13 Funding Sources for Tribal Juvenile Wellness Courts O USDOJ, OJP, BJA – Adult Drug Court Discretionary Grant Program O USDOJ, OJP, OJJDP – Juvenile Drug Courts/Reclaiming Futures Discretionary Grant Program O USDOJ, OJP, ODDJP – Family Drug Court Programs Discretionary Grant Program O DHHS, SAMHSA, Grants to Expand Substance Abuse Treatment Capacity in Adult, Juvenile, and Family Drug Courts Discretionary Grant Program O USDOJ, Coordinated Tribal Assistance Solicitation 5/11/

14 16 Strategies of Successful Juvenile Wellness Courts* (used in addition to “Key Components” for Juvenile Drug Courts) 1. Collaborative Planning 2. Teamwork 3. Clearly Defined Target Population & Eligibility Criteria 4. Judicial Involvement & Supervision 5. Monitoring & Evaluation 6. Community Partnership 7. Comprehensive Treatment Planning 8. Developmentally Appropriate Services 9. Gender-Appropriate Services 10. Cultural Competence 11. Focus on Strengths 12. Family Engagement 13. Educational Linkages 14. Drug Testing 15. Goal-Oriented Incentives & Sanctions 16. Confidentiality *Taken from “Juvenile Drug Courts: Strategies in Practice,” US DOJ BJA publication, NCJ (March 2003) 5/11/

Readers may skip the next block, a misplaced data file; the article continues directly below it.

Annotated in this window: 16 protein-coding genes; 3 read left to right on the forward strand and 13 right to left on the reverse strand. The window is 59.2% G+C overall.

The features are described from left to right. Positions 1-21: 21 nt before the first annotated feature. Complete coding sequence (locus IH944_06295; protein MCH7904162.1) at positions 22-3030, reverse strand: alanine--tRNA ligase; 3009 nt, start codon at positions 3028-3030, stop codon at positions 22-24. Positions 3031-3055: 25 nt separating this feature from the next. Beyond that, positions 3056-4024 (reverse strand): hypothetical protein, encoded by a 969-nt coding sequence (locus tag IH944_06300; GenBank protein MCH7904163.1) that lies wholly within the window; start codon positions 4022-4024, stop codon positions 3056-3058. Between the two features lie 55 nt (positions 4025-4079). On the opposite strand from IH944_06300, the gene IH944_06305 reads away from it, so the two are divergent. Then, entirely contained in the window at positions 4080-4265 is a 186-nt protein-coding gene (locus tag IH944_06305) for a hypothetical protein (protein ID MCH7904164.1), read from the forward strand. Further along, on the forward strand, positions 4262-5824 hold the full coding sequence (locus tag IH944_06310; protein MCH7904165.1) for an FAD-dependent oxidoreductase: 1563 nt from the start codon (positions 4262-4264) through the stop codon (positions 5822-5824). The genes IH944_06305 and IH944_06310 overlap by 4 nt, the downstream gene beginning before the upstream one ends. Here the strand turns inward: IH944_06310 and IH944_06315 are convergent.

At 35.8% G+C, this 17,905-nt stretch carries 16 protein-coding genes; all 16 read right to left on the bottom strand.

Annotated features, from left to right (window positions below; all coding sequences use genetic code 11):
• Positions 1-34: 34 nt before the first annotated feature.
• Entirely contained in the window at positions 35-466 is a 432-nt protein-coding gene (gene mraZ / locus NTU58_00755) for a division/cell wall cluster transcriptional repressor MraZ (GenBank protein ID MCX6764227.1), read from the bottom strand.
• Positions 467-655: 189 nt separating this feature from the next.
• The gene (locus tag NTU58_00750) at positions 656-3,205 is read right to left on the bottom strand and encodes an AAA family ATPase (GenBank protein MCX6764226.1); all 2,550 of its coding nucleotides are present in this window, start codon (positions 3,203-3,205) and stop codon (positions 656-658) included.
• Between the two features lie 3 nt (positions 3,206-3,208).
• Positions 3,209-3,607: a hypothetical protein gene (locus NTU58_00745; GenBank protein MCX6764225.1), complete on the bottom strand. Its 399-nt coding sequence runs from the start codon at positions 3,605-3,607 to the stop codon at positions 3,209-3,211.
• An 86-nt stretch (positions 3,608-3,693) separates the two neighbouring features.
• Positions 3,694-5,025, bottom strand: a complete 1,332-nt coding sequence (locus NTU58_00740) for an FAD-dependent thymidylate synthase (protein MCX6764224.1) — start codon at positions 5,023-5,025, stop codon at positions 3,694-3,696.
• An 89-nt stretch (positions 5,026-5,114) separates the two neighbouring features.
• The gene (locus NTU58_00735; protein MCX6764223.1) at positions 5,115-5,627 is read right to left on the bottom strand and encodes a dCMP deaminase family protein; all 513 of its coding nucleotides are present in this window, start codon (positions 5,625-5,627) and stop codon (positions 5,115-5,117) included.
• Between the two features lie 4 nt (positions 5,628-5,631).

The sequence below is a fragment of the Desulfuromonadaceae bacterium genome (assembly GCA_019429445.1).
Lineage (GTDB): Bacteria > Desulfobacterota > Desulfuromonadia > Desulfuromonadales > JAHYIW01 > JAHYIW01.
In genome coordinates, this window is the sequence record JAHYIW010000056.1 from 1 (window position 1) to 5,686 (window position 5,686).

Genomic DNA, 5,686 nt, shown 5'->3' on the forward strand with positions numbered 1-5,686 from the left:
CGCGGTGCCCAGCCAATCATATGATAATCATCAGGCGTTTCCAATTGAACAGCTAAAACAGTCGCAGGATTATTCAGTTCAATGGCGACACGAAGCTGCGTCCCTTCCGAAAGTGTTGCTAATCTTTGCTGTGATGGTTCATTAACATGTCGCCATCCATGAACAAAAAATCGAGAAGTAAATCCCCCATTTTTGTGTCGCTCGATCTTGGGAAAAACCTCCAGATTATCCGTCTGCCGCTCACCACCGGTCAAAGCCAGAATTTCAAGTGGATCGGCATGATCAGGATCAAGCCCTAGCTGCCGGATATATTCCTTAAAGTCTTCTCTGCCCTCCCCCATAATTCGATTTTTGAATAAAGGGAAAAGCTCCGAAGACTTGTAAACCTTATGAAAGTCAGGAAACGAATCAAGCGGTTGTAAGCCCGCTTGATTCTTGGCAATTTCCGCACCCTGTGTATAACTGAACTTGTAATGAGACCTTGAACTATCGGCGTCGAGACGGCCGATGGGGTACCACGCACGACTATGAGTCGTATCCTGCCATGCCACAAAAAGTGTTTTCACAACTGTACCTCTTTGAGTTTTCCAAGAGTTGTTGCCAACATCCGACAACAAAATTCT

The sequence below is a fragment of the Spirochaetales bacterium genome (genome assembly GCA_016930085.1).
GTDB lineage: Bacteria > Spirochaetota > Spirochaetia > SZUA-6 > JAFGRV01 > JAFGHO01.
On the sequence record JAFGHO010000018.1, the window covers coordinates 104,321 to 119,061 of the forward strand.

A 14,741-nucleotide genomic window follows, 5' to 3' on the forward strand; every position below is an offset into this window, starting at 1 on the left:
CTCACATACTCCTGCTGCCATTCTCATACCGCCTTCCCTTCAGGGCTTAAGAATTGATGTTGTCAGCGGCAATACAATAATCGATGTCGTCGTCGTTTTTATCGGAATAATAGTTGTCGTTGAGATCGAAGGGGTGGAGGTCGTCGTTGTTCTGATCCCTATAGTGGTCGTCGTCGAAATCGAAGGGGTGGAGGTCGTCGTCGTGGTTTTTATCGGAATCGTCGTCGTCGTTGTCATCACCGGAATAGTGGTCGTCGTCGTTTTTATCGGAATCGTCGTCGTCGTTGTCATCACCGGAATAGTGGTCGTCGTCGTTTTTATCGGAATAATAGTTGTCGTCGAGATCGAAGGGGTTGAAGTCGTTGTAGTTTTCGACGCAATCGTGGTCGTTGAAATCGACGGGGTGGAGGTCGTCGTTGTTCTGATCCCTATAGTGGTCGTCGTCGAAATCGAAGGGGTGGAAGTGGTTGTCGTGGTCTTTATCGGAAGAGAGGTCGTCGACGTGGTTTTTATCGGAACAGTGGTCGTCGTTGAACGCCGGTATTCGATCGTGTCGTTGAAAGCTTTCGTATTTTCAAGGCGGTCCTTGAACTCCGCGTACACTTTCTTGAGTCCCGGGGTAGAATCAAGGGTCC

15 Resources O Tribal Healing to Wellness Courts: The Key Components, Tribal Law & Policy Institute, O Exploring the Evidence: The Value of Juvenile Drug Courts, Wormer & Lutze, Juvenile Justice & Family Justice Today, Summer 2011 O Juvenile Drug Courts: Strategies in Practice, Bureau of Justice Assistance, NCJ O Managing and Sustaining Your Juvenile Drug Court, OJJDP, National Council of Juvenile and Family Court Judges O Ensuring Fidelity to the Juvenile Drug Courts Strategies in Practice – A Program Component Scale, OJJDP, National Council of Juvenile and Family Court Judges O Identifying Strengths as Fuel for Change: A Conceptual and Theoretical Framework for the Youth Competency Assessment, Burney-Nissen, Mackin, Weller, & Tarte, Juvenile and Family Court Journal, Winter /11/